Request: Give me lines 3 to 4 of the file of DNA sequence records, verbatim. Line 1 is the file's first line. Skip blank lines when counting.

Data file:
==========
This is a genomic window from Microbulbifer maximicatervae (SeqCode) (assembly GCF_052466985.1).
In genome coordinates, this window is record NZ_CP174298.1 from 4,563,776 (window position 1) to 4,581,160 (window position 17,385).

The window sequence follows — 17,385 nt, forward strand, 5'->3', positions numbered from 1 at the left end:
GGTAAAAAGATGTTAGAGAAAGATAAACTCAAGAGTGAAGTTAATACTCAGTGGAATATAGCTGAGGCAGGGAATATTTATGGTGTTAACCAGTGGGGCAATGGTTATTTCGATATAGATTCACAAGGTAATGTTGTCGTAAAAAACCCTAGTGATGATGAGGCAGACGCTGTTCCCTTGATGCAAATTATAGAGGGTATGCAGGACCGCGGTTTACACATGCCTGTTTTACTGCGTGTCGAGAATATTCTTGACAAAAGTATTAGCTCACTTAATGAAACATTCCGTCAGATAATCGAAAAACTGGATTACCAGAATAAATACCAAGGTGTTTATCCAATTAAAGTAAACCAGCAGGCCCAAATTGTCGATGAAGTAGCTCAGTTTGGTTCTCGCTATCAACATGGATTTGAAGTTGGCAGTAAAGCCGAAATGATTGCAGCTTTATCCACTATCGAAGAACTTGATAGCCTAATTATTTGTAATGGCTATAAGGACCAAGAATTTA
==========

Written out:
The window sequence follows — 17,385 nt, forward strand, 5'->3', positions numbered from 1 at the left end:
GGTAAAAAGATGTTAGAGAAAGATAAACTCAAGAGTGAAGTTAATACTCAGTGGAATATAGCTGAGGCAGGGAATATTTATGGTGTTAACCAGTGGGGCAATGGTTATTTCGATATAGATTCACAAGGTAATGTTGTCGTAAAAAACCCTAGTGATGATGAGGCAGACGCTGTTCCCTTGATGCAAATTATAGAGGGTATGCAGGACCGCGGTTTACACATGCCTGTTTTACTGCGTGTCGAGAATATTCTTGACAAAAGTATTAGCTCACTTAATGAAACATTCCGTCAGATAATCGAAAAACTGGATTACCAGAATAAATACCAAGGTGTTTATCCAATTAAAGTAAACCAGCAGGCCCAAATTGTCGATGAAGTAGCTCAGTTTGGTTCTCGCTATCAACATGGATTTGAAGTTGGCAGTAAAGCCGAAATGATTGCAGCTTTATCCACTATCGAAGAACTTGATAGCCTAATTATTTGTAATGGCTATAAGGACCAAGAATTTA